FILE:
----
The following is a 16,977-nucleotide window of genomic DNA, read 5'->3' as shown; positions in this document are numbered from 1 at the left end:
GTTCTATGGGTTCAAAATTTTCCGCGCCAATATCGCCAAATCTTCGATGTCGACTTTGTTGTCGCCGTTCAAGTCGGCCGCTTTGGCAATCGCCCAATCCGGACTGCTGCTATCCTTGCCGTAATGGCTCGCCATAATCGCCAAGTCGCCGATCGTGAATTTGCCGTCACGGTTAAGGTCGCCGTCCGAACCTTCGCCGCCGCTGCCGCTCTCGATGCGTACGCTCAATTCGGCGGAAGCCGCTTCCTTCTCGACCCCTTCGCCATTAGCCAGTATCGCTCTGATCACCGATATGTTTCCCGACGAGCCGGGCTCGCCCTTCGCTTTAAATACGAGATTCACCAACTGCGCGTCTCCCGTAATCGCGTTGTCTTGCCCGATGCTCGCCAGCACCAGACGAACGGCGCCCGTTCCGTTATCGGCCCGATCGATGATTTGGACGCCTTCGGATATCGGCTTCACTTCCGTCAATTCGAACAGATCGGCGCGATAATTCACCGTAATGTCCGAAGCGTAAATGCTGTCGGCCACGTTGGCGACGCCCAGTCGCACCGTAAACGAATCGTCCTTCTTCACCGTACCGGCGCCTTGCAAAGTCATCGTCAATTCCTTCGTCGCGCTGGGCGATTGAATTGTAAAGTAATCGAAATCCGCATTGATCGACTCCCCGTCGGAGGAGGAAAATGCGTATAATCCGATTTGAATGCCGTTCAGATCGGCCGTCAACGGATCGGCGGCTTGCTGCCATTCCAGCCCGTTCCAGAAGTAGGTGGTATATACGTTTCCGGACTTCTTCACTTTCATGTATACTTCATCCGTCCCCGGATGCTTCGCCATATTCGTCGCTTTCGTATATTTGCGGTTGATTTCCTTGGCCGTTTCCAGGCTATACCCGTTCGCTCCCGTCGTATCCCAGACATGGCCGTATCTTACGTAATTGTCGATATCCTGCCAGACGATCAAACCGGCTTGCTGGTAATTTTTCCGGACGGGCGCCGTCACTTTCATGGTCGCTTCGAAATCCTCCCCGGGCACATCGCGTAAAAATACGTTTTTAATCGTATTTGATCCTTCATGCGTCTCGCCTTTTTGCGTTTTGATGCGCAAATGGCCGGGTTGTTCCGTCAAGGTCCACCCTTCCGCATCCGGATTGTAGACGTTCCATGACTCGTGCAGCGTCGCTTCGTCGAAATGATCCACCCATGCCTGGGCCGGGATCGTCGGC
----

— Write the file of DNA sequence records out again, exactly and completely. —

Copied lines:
The following is a 16,977-nucleotide window of genomic DNA, read 5'->3' as shown; positions in this document are numbered from 1 at the left end:
GTTCTATGGGTTCAAAATTTTCCGCGCCAATATCGCCAAATCTTCGATGTCGACTTTGTTGTCGCCGTTCAAGTCGGCCGCTTTGGCAATCGCCCAATCCGGACTGCTGCTATCCTTGCCGTAATGGCTCGCCATAATCGCCAAGTCGCCGATCGTGAATTTGCCGTCACGGTTAAGGTCGCCGTCCGAACCTTCGCCGCCGCTGCCGCTCTCGATGCGTACGCTCAATTCGGCGGAAGCCGCTTCCTTCTCGACCCCTTCGCCATTAGCCAGTATCGCTCTGATCACCGATATGTTTCCCGACGAGCCGGGCTCGCCCTTCGCTTTAAATACGAGATTCACCAACTGCGCGTCTCCCGTAATCGCGTTGTCTTGCCCGATGCTCGCCAGCACCAGACGAACGGCGCCCGTTCCGTTATCGGCCCGATCGATGATTTGGACGCCTTCGGATATCGGCTTCACTTCCGTCAATTCGAACAGATCGGCGCGATAATTCACCGTAATGTCCGAAGCGTAAATGCTGTCGGCCACGTTGGCGACGCCCAGTCGCACCGTAAACGAATCGTCCTTCTTCACCGTACCGGCGCCTTGCAAAGTCATCGTCAATTCCTTCGTCGCGCTGGGCGATTGAATTGTAAAGTAATCGAAATCCGCATTGATCGACTCCCCGTCGGAGGAGGAAAATGCGTATAATCCGATTTGAATGCCGTTCAGATCGGCCGTCAACGGATCGGCGGCTTGCTGCCATTCCAGCCCGTTCCAGAAGTAGGTGGTATATACGTTTCCGGACTTCTTCACTTTCATGTATACTTCATCCGTCCCCGGATGCTTCGCCATATTCGTCGCTTTCGTATATTTGCGGTTGATTTCCTTGGCCGTTTCCAGGCTATACCCGTTCGCTCCCGTCGTATCCCAGACATGGCCGTATCTTACGTAATTGTCGATATCCTGCCAGACGATCAAACCGGCTTGCTGGTAATTTTTCCGGACGGGCGCCGTCACTTTCATGGTCGCTTCGAAATCCTCCCCGGGCACATCGCGTAAAAATACGTTTTTAATCGTATTTGATCCTTCATGCGTCTCGCCTTTTTGCGTTTTGATGCGCAAATGGCCGGGTTGTTCCGTCAAGGTCCACCCTTCCGCATCCGGATTGTAGACGTTCCATGACTCGTGCAGCGTCGCTTCGTCGAAATGATCCACCCATGCCTGGGCCGGGATCGTCGGC